It was vintage Ariel Sharon: His hefty body bobbing behind a wall of security men, the ex-general led a march onto a Jerusalem holy site, staking a bold claim to a shrine that has been in contention from the dawn of the Arab-Israeli conflict.
What followed was a Palestinian uprising that put Mideast peace efforts into deep-freeze.
Five years later, Sharon, who died Saturday at 85, again was barreling headlong into controversy, bulldozing ahead with his plan to pull Israel out of the Gaza Strip and uproot all 8,500 Jewish settlers living there without regard to threats to his life from Jewish extremists.
The withdrawal and the barrier he was building between Israel and the West Bank permanently changed the face of the conflict and marked the final legacy of a man who shaped Israel as much as any other leader. He was a farmer-turned-soldier, a soldier-turned-politician, a politician-turned-statesman — a hard-charging Israeli who built Jewish settlements on war-won land, but didn’t shy away from destroying them when he deemed them no longer useful.
Sharon died eight years after a debilitating stroke put him into a coma. His body was to lie in state at the parliament today before he is laid to rest at his ranch in southern Israel on Monday, Israeli media reported. Vice President Joe Biden will lead the U.S. delegation.
Sharon suffered the stroke in January 2006 and fell into a coma. Over the past week and a half, doctors reported a sharp decline in his condition as various bodily organs, including his kidneys, failed. On Saturday, Dr. Shlomo Noy of the Sheba Medical Center near Tel Aviv said “his heart weakened, and he peacefully departed” with relatives by his bedside.
His death was greeted with the same strong feelings he evoked in life. Israelis called him a war hero. His enemies called him a war criminal.
President Barack Obama remembered Sharon as “a leader who dedicated his life to the state of Israel.” Former President George W. Bush, who was in the White House during Sharon’s tenure, called him a “warrior for the ages and a partner in seeking security for the Holy Land and a better, peaceful Middle East.”
Israeli Prime Minister Benjamin Netanyahu, a rival and harsh critic of Sharon’s, said: “His memory will be enshrined forever in the heart of the nation.” President Shimon Peres, a longtime friend and rival, said “he was an outstanding man and an exceptional commander who moved his people and loved them, and the people loved him.”
MAHONING VALLEY REACTION
Mahoning Valley leaders also mourned Sharon. “It’s obviously sad. Sharon is considered one of the founders of Israel and dedicated his life to its security,” said Bonnie Deutsch Burdman, director of the Youngstown Jewish Community Relations Council.
The area Jewish community joins the rest of the world in mourning his passing, she said.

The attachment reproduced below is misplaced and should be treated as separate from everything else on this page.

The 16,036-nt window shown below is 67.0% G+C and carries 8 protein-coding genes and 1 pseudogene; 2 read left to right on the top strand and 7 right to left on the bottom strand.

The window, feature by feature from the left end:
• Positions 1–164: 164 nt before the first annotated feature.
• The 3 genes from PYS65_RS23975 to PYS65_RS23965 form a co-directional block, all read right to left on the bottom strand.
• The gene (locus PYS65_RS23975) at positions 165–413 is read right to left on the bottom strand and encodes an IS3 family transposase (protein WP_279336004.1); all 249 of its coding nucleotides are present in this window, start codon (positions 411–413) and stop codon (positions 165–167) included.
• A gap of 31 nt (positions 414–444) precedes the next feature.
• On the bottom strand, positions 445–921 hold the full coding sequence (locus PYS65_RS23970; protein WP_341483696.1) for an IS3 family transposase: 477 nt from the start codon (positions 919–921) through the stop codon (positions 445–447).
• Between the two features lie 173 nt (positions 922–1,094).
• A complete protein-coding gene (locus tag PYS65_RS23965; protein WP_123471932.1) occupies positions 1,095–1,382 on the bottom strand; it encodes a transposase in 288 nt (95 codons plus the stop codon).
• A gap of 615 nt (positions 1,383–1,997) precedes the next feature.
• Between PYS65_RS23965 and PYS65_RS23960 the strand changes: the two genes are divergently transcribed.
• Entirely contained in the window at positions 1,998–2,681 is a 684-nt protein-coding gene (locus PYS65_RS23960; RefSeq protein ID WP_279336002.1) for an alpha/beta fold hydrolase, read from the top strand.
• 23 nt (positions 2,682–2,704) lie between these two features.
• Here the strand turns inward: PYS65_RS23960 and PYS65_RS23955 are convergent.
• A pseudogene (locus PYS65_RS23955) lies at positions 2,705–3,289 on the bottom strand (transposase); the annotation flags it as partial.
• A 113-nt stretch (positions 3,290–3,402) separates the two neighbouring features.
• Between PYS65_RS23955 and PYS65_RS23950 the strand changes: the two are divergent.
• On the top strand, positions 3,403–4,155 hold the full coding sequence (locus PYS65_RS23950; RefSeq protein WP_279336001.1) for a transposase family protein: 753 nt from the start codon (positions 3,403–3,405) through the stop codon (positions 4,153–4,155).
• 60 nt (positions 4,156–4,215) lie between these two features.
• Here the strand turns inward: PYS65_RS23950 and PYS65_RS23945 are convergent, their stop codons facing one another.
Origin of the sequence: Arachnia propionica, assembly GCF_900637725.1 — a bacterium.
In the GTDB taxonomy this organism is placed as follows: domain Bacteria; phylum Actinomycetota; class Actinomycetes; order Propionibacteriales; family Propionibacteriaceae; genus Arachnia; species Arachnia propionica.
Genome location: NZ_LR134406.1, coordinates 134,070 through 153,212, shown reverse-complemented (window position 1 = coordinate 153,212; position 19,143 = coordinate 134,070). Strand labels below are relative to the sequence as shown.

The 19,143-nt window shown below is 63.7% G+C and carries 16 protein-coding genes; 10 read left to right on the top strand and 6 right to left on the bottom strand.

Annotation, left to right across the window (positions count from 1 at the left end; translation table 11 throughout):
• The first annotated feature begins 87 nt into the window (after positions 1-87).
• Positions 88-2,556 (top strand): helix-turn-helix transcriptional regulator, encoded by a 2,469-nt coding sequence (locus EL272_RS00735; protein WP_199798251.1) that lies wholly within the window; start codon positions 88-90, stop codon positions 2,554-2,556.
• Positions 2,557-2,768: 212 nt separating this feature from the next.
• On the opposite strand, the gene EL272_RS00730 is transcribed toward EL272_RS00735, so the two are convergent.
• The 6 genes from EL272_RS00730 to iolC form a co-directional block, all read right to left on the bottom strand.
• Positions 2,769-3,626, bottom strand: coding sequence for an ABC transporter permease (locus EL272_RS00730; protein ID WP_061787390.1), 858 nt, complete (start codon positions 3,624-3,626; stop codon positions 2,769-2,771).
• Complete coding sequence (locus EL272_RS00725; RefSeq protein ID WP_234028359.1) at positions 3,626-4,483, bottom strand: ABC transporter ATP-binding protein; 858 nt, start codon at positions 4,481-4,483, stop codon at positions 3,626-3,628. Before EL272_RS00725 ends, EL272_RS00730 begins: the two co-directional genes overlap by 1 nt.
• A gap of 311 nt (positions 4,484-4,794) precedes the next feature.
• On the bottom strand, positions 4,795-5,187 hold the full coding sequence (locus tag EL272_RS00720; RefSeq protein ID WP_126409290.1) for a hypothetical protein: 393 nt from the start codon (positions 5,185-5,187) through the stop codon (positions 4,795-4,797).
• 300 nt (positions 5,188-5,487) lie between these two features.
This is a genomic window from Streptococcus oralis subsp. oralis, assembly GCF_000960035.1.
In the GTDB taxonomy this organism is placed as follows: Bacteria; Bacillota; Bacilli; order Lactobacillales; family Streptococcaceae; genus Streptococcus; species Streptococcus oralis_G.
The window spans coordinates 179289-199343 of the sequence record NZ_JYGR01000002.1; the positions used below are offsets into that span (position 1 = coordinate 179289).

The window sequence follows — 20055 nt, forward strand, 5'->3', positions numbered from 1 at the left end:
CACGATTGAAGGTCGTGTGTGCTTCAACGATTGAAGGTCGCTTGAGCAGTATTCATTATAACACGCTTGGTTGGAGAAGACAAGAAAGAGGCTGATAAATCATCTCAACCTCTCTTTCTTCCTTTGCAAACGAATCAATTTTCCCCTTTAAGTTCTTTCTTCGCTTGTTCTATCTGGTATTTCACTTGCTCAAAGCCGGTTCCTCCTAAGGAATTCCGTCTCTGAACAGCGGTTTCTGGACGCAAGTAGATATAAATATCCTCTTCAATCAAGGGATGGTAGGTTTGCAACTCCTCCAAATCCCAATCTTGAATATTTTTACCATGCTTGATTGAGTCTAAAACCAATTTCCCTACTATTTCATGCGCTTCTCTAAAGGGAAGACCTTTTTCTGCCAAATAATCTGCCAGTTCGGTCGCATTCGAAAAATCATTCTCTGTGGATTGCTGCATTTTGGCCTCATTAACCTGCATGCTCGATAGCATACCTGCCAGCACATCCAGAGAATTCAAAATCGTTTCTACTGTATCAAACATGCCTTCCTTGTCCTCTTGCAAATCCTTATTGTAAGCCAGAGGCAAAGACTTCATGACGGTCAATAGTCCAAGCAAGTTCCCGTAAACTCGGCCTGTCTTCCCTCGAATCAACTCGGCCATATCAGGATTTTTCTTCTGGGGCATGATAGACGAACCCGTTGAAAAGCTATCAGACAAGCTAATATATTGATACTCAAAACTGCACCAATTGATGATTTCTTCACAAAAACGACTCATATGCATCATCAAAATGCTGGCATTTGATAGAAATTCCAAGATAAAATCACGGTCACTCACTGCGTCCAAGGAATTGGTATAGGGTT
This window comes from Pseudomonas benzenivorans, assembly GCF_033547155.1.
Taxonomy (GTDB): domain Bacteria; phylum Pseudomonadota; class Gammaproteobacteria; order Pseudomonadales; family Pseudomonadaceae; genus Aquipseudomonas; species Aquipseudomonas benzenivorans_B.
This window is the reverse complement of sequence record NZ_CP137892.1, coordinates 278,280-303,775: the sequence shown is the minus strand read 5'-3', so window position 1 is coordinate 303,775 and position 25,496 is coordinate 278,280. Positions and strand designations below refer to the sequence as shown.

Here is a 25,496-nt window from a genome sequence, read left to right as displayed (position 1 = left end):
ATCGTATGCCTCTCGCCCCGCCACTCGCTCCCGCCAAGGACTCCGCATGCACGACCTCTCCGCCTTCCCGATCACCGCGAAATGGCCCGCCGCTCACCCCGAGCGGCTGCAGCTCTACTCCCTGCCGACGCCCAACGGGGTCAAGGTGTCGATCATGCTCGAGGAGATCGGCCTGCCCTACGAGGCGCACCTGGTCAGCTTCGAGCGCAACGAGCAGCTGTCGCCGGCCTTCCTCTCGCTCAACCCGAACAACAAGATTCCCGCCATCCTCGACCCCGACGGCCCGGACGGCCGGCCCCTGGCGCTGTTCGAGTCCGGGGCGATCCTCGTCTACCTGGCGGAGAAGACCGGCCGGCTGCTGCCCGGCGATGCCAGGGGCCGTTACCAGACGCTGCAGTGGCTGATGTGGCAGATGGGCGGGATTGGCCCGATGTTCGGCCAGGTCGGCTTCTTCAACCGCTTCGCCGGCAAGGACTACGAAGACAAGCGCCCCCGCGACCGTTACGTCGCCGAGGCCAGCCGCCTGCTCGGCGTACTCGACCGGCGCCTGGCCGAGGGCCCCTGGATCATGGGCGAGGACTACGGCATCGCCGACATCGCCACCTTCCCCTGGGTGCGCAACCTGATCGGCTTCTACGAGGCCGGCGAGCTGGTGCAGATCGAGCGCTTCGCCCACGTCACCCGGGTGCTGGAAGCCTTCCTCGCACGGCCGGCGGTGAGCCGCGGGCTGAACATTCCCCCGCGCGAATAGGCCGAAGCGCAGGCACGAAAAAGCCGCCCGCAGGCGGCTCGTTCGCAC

Sharon probably was one of the most significant leaders of our time, she said, adding that he was known as a hard-liner and referred to as a lion, but had the capacity to think strategically and knew when to change.
Also expressing his sympathy Saturday was U.S. Rep. Bill Johnson of Marietta, R-6th, which includes Columbiana County and a portion of Mahoning County.
“I am deeply saddened by the passing of former Israeli Prime Minister Ariel Sharon, and I stand with the people of Israel in this time of mourning,” he said in a prepared statement.
The Palestinians, who loathed Sharon as their most bitter enemy, distributed candy, prayed for divine punishment and said they regretted he was never held accountable for his actions, including a massacre in the Lebanese refugee camps of Sabra and Chatilla by Christian militiamen allied with Israel during the 1982 invasion that was largely his brainchild.
The man Israel knew simply by his nickname “Arik” fought in most of Israel’s wars. He detested Yasser Arafat, his lifelong adversary, as an “obstacle to peace” and was in turn detested in the Arab world.
Sharon had a life of surprises, none bigger than his election as prime minister in his twilight years, when he spent his first term crushing a Palestinian uprising and his second withdrawing from Gaza. The pullout in 2005 freed 1.3 million Palestinians from Israeli military rule and left his successors the vague outline of his proposal for a final peace settlement with Israel’s Arab foes.
Sharon opted for separating Israel from the Palestinians, whose birthrate was outpacing that of his own country. He gave up Gaza, with its 21 Jewish settlements, and four West Bank settlements, the first such Israeli pullback since it captured the territories in the 1967 Mideast war.
Sharon was born to Russian-immigrant parents Feb. 26, 1928, in the farming community of Kfar Malal, 10 miles north of Tel Aviv. He commanded an infantry platoon during the 1948 Mideast war over the creation of the state of Israel.
Speaking Saturday, Sharon’s deputy, Ehud Olmert, said Sharon’s legacy was far more complicated than critics say.
Sharon was widowed twice — he married the sister of his first wife after she died in an auto accident — and had two sons, Gilad and Omri. A third son died in 1967 in a firearms accident.